A Postal Worker Begged for Stronger COVID-19 Protections. She Ended Up Spending Six Weeks in the Hospital.

Last November, just as Minnesota was suffering through a punishing wave of COVID-19, managers at a St. Paul U.S. Postal Service distribution center allowed employees to hold a going-away party in the building.

Alejandra Hernandez, a mail handler at that center, was shocked when she saw the gathering: Almost everything about it seemed to violate pandemic safety policies. More than 15 of her colleagues were together in a break room meant for six, chatting, eating and not wearing masks.

That day, she filed her second of three complaints to the Occupational Safety and Health Administration. “I hoped that someone would come and make them take this seriously,” Hernandez recalled.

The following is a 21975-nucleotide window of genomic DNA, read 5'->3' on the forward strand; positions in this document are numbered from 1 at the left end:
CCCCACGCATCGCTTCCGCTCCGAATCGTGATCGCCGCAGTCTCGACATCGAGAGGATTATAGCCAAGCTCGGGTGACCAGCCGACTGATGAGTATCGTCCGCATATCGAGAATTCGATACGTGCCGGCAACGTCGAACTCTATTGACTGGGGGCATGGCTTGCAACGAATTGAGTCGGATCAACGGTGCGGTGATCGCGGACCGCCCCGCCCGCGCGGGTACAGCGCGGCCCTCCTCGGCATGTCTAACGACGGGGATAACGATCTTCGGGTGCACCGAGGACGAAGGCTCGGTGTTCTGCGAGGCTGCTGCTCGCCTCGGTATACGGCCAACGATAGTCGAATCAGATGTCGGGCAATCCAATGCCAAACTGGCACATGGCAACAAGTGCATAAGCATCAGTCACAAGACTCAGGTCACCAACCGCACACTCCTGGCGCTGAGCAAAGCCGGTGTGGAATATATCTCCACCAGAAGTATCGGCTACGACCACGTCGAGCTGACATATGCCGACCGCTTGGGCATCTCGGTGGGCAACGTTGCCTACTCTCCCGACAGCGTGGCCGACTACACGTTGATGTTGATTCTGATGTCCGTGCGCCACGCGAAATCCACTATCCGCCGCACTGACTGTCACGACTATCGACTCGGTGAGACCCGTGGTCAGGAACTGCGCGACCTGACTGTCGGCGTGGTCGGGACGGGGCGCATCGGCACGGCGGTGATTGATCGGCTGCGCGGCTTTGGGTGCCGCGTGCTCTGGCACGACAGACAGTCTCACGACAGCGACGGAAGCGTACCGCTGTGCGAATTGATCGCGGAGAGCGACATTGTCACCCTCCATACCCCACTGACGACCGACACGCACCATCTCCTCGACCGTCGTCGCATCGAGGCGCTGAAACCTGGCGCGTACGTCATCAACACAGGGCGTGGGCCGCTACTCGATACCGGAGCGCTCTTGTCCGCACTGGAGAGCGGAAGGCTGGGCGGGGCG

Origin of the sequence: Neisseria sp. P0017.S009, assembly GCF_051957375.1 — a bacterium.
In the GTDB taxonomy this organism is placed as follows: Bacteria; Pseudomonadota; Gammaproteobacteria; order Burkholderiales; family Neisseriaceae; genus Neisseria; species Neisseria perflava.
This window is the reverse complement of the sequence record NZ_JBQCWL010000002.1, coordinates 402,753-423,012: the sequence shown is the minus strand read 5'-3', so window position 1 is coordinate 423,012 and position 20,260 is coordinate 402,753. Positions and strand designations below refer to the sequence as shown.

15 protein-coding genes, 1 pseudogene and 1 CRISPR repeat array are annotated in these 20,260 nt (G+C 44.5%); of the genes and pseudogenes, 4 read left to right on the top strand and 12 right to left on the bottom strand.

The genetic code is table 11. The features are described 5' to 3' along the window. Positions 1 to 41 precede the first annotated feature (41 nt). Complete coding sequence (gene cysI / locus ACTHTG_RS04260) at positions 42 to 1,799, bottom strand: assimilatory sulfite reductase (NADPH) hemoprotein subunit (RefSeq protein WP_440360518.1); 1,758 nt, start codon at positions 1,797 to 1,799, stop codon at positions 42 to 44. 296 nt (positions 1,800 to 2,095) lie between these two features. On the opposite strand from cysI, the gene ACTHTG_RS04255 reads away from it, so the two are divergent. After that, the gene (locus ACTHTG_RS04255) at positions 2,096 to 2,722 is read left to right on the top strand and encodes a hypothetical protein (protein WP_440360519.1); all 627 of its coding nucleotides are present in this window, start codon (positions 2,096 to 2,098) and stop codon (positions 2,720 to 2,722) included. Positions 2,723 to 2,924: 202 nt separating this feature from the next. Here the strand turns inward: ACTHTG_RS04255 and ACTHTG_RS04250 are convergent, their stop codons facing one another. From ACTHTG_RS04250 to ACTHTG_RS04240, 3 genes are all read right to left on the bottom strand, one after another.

She wasn’t the only one complaining about problems at the facility — another employee had filed a complaint in July, alleging that workers weren’t being alerted of potential exposures and the building didn’t have proper ventilation. Others filed three more complaints in September alleging that the site’s sanitation practices, personal protective equipment and quarantine measures were insufficient.


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